by Alina Pharis, United World College Maastricht
09 February, 2022
Illustration by Thalia Lembong
“UWC uses education to unite people, nations, and cultures for peace and a sustainable future.” Together we learn this, apply this, and teach this to create a community working together to bring Kurt Hahnʻs dream into a reality. The catalyst, our first sight into this every year comes on September 21th, UWC day and International Peace Day. “UWC Day is a moment to celebrate the strength and diversity of the UWC movement and our mission for a more peaceful and sustainable future through connecting and mobilising UWCers globally” (https://www.uwc.org/uwcday, UWC Day)
This year on UWC Day the second years waited in anticipation for a mirage of different events dancing and music as good as last, and the first years in anticipation of pictures of multinational students representing their cultures and countries laughing and dancing to come to reality. Regardless of the single 1 hour event on our schedule our optimism remained, and our expectations remained high. Around campus excitement spread as in rooms, common rooms and the mensa students painted their faces, donned their traditional costumes, and tied their flags around their necks, as per tradition and request of the school.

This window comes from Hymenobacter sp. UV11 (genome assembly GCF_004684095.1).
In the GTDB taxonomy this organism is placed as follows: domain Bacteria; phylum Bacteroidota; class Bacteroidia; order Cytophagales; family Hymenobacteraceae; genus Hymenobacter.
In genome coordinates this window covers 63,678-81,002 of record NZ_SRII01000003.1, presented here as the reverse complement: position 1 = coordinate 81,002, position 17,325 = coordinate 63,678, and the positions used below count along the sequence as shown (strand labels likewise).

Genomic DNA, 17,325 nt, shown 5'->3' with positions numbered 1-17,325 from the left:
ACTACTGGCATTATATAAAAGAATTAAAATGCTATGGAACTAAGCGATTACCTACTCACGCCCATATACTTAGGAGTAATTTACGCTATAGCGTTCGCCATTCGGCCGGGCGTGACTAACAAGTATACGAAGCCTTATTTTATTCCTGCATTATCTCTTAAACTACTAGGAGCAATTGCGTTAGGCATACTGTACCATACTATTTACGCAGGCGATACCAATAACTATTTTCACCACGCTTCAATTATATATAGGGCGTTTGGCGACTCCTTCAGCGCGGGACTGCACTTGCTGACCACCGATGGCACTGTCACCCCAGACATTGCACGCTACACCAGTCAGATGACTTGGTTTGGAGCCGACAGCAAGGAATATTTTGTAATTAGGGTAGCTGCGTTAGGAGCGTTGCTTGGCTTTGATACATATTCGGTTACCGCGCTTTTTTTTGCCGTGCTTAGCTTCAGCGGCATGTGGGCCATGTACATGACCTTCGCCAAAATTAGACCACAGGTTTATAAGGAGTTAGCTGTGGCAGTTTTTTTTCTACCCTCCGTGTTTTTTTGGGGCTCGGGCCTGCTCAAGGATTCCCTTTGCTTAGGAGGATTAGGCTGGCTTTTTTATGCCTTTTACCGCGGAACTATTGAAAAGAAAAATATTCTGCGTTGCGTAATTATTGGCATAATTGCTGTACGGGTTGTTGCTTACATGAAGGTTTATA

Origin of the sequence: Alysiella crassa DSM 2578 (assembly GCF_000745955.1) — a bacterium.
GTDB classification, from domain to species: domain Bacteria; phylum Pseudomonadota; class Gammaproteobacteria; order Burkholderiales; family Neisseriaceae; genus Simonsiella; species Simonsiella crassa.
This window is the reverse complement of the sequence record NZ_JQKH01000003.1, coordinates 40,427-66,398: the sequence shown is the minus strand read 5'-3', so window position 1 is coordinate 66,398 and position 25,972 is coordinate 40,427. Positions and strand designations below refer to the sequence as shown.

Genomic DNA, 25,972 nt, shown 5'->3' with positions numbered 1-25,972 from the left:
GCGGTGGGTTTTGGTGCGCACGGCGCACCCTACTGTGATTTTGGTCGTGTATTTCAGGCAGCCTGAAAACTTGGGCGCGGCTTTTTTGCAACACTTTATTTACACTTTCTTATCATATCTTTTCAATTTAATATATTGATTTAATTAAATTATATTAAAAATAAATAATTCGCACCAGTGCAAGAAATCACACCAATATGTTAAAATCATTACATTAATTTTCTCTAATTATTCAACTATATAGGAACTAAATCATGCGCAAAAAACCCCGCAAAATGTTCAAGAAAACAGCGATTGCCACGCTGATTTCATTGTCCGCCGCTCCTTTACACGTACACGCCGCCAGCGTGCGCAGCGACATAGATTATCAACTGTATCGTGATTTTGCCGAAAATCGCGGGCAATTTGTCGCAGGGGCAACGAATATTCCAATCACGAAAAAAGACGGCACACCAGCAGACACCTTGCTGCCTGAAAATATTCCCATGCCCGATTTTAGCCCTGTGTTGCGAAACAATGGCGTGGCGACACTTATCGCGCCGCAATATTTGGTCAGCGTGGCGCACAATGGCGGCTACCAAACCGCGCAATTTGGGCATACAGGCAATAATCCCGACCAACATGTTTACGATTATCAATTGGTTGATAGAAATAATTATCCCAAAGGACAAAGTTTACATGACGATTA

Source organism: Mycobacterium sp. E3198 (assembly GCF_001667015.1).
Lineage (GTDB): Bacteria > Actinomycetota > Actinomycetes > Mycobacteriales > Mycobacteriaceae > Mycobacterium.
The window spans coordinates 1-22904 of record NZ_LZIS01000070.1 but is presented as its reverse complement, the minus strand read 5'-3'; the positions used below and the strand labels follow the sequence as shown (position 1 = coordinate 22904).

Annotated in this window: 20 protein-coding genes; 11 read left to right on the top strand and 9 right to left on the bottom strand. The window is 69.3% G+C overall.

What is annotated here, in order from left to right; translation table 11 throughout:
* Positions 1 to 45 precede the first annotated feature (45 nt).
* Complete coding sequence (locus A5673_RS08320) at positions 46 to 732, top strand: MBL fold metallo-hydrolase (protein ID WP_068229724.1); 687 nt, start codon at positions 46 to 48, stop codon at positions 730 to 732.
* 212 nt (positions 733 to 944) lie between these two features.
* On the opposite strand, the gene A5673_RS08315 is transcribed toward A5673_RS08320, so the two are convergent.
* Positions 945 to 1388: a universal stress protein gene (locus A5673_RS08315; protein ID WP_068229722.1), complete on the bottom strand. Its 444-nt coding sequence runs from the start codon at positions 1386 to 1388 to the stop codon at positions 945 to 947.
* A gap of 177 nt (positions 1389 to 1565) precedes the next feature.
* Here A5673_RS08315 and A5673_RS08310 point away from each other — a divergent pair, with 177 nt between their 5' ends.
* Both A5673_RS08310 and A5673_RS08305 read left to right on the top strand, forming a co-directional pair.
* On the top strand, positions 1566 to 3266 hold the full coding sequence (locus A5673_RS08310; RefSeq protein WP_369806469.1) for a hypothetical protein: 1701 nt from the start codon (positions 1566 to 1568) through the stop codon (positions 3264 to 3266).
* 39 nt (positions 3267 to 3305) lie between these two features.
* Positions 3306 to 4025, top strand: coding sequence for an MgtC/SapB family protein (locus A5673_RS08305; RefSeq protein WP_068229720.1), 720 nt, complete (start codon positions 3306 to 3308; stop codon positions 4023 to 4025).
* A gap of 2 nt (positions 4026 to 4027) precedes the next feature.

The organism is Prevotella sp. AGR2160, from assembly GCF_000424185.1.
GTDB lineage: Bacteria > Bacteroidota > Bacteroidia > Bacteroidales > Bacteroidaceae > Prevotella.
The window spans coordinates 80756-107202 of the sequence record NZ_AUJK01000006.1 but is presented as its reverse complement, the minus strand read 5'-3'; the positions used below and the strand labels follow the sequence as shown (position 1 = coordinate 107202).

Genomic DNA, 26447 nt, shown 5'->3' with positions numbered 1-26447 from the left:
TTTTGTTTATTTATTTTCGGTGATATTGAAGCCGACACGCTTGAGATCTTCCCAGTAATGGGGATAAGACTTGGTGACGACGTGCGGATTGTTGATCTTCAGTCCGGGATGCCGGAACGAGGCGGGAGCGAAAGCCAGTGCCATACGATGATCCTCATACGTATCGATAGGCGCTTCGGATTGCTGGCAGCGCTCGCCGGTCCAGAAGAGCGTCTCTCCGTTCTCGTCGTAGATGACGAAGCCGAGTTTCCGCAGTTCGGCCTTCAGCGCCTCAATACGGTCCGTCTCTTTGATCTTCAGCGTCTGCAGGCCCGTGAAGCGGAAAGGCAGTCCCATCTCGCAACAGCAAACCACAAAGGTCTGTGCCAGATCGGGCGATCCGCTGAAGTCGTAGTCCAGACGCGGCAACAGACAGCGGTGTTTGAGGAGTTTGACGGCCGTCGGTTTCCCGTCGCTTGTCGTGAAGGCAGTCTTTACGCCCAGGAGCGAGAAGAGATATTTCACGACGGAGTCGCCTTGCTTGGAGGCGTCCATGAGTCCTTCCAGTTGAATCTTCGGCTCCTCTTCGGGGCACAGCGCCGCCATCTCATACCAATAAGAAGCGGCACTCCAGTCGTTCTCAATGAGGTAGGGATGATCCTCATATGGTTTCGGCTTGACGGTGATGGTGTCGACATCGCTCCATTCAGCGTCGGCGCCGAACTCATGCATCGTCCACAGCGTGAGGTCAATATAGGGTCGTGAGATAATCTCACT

Together we all walked to the field admittedly some more late than others, but filled with excitement nonetheless. Upon arrival we were told to go stand in the line, with that I went and found a place expecting perhaps some form of game to break out, competition between the years perhaps, but that thought left my mind as I approached and noticed my friends and co-years standing on lines reluctantly, their flags on the ground and a voice on speaker first recognizing a moment of silence for all of the people and places who are unable to have a celebration like this and are living in conflict then proceeding to let us all know about how we we would go viral in all of our beautiful costumes. But yet our beautiful costumes are not beautiful costumes.
But my “beautiful costume” was so much more than that, I wore a red print across my face for the over 3000 indigenous women and girls who go missing and murdered every year in Canada, who are never found, and whose murdered and go unnoticed. I wore a flag that said ʻEvery Child Mattered” because of the thousands of children’s bodies that were discovered in and around residential schools this year. I am fully aware that my costume was demonstrative of the new and still polarizing issues but everyoneʻs costume tells a story about them, their country, and the relationship between them, these stories should be represented in media and images in national dress is appropriate but at a UWC this is not enough, because our stories deserve to go viral, not our clothes, not our hair, and not our skin. Because we are more than that.
Today was not UWC day, we were not given a platform to share our culture, our traditions and our stories, we were not celebrating strength, we were not connecting, and we were not celebrating diversity. We were standing in lines and being told to dance, cheer, and scream, whilst representing a story and culture that we were unable to tell.